Alex J. Bellamy
As Australians and New Zealanders prepared to commemorate the Centenary of the Gallipoli landings, another Centenary is sparking heated global debate: the question of whether the Turkish government committed genocide against Anatolia’s Armenians. The issue is so sensitive for Turkey in part because it is not the old Ottoman regime that is accused of genocide, but the Young Turks – the progenitors of modern Turkey – who ruled in Constantinople at the time. Yet modern Turkey does itself no favors by disputing the evidence that from April 1915, the Turkish government rounded up, expelled, massacred and starved Anatolia’s Armenians with the intention of annihilating them. Indeed, Turkish restrictions on the archives have made it more difficult for historians to tell the whole story of what happened and why. Perhaps as a result, we still do not have a good understanding of the privations suffered by Ottoman Muslims at the hands of Balkan nationalists in the decades preceding the genocide. All that refusing to open up and look the evidence squarely in the eyes achieves is locking debate into patterns of denial and counter-argument that inhibit reconciliation and prevent the country from moving on.
To call what happened to the Armenians genocide is, of course, something of an anachronism since the term itself was not invented until after the Second World War. But there is little doubt that what the authorities in Turkey did to the Armenians of Anatolia meets the standard of genocide set by the Genocide Convention there is little doubt. Though they did not know it at the time, there was more at stake at Gallipoli than simply taking Turkey out of the war.
Here’s what we do know.
Throughout the second half of the nineteenth century, the Ottoman Empire faced a series of armed insurrections in the Balkans to which it frequently responded with mass violence. In addition to massacres in Serbia (which elicited almost no criticism) and Greece (which prompted British and French intervention), an 1876 revolt in Bulgaria was suppressed by massacres, giving the Russians a pretext for war in 1877. Between 1894-6, the Empire’s Armenians revolted over a tax dispute and the authorities responded with brute force, killing between 80,000-120,000. Despite this outpouring of violence, the Ottoman Empire repeatedly found itself on the losing side, with terrible consequences for the Muslim populations living in the Balkans, thousands of whom were killed both during the conflicts and in reprisal attacks afterwards and hundreds of thousands of whom were forced to flee their homes and resettle in Anatolia. A staggering proportion of those forced to flee Bulgaria, some say as many as half, died along the way. Turkey therefore entered the First World War with a military culture (not untypical for the times) that prescribed civilian massacre as a legitimate response to popular insurrection and traumatised by decades of military reversals that had shrunk its imperial boundaries.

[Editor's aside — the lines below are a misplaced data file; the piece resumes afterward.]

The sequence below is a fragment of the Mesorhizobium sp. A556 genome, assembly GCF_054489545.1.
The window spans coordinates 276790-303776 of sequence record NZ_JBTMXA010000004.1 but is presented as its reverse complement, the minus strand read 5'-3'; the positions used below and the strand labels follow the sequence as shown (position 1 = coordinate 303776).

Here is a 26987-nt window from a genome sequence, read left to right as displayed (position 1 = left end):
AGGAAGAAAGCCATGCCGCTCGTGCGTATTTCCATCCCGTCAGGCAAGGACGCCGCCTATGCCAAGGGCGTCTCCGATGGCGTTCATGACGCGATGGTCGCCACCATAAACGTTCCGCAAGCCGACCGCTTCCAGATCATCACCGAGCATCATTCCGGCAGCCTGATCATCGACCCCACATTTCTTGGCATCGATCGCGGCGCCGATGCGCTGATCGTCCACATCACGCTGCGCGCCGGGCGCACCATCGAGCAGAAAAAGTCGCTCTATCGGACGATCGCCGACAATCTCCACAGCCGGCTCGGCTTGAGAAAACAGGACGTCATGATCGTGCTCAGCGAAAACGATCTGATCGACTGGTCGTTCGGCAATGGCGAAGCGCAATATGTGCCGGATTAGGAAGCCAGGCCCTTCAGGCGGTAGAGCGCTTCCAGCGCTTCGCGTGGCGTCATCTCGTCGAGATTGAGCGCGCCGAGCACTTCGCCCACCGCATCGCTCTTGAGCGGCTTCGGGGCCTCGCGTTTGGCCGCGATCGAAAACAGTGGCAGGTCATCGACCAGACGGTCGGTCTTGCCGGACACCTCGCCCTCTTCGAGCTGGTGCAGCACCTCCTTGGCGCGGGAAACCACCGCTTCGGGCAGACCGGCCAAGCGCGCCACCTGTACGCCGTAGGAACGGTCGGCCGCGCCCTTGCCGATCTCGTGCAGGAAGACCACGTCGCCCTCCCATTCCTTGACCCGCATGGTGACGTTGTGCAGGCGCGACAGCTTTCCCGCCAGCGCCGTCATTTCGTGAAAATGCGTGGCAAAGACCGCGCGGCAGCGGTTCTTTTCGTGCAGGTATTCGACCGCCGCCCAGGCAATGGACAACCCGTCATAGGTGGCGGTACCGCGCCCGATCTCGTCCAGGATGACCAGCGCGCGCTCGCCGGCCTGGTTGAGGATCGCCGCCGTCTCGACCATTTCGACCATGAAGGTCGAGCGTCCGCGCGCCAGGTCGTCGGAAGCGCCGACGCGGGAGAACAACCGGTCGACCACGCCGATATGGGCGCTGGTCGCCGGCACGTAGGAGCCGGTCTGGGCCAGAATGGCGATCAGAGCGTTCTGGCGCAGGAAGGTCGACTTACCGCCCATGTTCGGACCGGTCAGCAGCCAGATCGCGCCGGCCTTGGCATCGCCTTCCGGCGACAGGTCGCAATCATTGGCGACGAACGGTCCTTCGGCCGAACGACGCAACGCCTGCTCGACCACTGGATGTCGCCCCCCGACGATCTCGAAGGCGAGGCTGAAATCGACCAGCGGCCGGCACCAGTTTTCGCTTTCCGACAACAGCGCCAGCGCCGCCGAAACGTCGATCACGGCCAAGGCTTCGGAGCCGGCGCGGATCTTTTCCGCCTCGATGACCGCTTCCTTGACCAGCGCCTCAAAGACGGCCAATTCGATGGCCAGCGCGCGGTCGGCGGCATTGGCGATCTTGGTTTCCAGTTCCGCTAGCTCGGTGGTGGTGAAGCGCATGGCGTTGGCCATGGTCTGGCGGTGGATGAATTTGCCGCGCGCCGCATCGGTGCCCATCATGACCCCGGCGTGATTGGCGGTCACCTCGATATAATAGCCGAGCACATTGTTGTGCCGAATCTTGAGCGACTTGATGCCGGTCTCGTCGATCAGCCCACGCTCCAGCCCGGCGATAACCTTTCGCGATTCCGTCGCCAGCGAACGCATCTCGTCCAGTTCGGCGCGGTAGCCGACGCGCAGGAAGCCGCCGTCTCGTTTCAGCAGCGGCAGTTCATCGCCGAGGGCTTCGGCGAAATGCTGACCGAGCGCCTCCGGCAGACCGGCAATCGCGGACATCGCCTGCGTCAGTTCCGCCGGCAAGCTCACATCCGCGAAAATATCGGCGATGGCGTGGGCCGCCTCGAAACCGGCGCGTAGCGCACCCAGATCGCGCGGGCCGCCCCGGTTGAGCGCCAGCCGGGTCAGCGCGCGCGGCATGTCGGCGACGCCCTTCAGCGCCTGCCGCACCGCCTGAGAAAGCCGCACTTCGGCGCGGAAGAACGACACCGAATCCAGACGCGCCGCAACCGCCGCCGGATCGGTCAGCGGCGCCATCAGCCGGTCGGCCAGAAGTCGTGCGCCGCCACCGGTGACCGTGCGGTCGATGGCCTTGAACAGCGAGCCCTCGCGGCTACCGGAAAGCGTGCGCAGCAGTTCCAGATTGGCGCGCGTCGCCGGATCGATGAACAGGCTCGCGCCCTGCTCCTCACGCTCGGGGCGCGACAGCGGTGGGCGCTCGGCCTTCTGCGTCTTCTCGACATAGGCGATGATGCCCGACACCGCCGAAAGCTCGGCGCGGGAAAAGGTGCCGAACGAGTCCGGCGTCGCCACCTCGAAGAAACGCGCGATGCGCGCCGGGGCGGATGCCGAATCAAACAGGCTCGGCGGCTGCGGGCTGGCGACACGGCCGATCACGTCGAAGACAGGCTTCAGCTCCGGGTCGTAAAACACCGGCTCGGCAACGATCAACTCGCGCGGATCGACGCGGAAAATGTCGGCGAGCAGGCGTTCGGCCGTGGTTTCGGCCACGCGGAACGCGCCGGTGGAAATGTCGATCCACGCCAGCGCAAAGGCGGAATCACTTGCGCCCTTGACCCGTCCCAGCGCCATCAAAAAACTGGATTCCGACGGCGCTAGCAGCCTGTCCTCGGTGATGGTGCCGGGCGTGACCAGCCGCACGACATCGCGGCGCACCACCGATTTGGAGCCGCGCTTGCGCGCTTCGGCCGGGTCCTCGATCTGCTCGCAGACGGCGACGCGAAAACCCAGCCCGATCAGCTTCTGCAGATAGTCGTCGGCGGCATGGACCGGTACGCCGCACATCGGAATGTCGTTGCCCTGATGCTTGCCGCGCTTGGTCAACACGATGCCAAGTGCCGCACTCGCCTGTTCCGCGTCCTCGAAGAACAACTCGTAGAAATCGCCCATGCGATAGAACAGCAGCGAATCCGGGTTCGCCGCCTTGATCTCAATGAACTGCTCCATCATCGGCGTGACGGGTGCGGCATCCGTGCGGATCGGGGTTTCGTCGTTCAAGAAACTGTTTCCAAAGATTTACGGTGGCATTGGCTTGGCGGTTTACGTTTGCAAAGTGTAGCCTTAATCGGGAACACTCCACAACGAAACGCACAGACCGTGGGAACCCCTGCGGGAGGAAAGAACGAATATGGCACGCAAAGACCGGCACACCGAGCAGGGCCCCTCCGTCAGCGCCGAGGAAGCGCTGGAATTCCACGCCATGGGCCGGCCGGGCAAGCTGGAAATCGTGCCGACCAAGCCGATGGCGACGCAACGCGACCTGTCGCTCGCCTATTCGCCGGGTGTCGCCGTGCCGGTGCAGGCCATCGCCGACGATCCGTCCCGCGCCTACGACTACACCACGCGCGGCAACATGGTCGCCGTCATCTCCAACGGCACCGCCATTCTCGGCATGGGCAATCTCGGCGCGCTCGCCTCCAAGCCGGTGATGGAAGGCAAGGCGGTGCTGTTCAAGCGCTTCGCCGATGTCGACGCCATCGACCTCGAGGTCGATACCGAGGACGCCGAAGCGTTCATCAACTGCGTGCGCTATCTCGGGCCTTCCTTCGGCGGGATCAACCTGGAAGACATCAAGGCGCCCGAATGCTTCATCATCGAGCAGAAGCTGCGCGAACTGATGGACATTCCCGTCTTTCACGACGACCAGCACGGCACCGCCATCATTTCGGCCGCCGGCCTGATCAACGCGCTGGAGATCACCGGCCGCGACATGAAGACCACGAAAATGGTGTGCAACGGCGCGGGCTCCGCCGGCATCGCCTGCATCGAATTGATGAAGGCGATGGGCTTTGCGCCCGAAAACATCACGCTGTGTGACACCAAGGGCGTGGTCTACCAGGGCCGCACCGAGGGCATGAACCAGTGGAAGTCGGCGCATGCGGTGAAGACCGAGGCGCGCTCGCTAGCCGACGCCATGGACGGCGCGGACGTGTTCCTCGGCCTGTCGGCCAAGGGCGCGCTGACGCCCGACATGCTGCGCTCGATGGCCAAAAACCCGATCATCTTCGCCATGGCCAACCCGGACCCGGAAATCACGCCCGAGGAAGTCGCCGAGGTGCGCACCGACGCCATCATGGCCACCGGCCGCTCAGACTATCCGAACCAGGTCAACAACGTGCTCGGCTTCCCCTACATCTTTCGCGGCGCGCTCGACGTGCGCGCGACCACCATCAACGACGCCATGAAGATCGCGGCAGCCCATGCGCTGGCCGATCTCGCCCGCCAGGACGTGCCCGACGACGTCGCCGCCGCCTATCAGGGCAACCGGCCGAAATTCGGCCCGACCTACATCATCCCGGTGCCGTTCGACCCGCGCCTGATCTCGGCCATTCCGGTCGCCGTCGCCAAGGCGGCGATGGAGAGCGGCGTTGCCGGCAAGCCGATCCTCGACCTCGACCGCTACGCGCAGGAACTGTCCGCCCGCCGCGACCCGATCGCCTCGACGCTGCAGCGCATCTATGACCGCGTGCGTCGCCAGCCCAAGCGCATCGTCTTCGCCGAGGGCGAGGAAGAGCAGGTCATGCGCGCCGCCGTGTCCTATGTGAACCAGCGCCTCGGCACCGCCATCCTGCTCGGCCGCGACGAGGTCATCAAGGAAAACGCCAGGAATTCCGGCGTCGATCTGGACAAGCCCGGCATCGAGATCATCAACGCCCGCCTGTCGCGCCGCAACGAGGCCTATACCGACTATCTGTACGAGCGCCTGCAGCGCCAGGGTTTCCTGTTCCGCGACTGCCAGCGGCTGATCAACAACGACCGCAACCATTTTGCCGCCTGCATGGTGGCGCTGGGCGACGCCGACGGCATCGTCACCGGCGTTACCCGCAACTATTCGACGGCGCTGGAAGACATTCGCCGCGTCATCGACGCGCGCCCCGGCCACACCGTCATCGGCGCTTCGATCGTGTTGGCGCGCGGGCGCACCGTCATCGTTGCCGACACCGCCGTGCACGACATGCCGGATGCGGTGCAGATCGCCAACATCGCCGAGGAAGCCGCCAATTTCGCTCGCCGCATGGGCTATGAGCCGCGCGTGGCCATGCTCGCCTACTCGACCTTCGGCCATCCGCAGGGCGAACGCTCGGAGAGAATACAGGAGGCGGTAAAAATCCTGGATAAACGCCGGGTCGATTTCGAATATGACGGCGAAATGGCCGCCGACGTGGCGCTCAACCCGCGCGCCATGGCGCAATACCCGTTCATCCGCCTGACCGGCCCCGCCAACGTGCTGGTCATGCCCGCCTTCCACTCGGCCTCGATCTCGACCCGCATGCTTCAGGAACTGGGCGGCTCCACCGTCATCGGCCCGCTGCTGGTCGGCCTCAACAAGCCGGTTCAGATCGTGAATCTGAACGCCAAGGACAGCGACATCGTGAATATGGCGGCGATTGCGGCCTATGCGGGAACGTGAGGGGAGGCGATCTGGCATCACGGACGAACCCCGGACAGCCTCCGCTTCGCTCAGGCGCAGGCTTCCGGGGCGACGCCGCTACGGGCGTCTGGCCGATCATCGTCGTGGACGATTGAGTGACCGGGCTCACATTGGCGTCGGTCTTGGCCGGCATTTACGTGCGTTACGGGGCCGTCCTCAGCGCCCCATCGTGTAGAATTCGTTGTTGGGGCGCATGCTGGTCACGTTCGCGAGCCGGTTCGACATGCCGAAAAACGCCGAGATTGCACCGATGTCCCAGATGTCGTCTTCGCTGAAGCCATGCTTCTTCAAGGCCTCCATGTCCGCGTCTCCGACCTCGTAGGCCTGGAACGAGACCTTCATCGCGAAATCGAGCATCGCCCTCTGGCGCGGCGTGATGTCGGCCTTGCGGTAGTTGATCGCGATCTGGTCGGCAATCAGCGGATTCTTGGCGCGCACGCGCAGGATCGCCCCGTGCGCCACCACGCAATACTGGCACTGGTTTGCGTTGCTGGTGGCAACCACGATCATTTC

In that context, the regime was deeply concerned that Anatolia’s rebellious Armenians would find common cause with Russia and carve away territory from Turkey’s very core. The Young Turks that now ruled in Constantinople were determined not to let this happen.
On 24 April 1915, a day before the ANZAC landings in Gallipoli, over two thousand Armenian leaders in Constantinople were arrested. Only a handful survived the next few years. A month later, on 27 May, the government instructed all Anatolian Armenians to present themselves for deportation to the Mesopotamian desert for the duration of the war. In reality, they were to be annihilated. We know this not only because Turkey’s own archives show that this is what the government intended, but because they also told friendly foreign diplomats of their plans and made no provision whatsoever for the eventual return of the Armenians. There is no evidence to suggest that the expulsion to the desert in Mesopotamia was anything other than a one-way ticket. Indeed, many – perhaps thousands — of deportees were driven straight to their deaths, drowned in boats in the Black Sea. Others were set upon as they travelled. Women were systematically raped and killed. Many were sold into servitude. Children were massacred or carried off into slavery.